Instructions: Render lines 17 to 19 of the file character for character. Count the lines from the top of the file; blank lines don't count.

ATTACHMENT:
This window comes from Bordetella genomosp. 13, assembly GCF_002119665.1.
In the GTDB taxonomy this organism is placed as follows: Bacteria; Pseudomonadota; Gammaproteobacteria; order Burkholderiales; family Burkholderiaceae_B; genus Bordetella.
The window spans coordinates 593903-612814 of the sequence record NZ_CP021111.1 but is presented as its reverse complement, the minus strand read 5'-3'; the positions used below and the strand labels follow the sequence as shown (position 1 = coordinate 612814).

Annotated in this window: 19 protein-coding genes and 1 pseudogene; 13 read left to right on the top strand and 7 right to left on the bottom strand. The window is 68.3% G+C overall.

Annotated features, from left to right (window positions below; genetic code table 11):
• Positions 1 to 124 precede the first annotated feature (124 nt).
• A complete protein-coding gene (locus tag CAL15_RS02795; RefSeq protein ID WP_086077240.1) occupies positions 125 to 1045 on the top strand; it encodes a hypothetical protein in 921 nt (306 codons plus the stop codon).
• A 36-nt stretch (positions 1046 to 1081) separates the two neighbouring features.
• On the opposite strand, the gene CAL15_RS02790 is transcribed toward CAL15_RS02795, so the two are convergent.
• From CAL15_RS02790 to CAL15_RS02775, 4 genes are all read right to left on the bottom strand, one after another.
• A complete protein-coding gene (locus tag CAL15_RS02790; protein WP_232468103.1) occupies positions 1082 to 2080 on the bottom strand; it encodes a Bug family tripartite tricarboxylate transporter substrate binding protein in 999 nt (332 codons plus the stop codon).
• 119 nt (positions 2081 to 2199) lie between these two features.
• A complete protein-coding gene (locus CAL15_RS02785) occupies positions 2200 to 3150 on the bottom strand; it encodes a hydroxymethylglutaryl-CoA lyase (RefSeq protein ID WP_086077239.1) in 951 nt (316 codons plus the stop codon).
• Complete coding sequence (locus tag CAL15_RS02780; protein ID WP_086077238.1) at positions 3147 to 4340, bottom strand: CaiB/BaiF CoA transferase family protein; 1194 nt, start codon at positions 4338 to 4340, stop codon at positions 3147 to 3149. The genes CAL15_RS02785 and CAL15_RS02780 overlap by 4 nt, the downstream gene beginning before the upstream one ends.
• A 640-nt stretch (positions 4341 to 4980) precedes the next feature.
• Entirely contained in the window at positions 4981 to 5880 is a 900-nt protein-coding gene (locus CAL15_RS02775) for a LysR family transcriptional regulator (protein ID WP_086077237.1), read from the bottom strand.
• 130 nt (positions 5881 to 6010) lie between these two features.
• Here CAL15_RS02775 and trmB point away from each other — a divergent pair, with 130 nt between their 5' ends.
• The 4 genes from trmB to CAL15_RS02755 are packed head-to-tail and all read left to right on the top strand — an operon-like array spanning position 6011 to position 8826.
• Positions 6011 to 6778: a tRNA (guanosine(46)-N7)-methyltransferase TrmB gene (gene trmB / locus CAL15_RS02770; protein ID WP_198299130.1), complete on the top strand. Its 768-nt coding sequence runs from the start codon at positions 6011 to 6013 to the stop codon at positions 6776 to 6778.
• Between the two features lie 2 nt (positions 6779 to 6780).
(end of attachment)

• 130 nt (positions 5881 to 6010) lie between these two features.
• Here CAL15_RS02775 and trmB point away from each other — a divergent pair, with 130 nt between their 5' ends.
• The 4 genes from trmB to CAL15_RS02755 are packed head-to-tail and all read left to right on the top strand — an operon-like array spanning position 6011 to position 8826.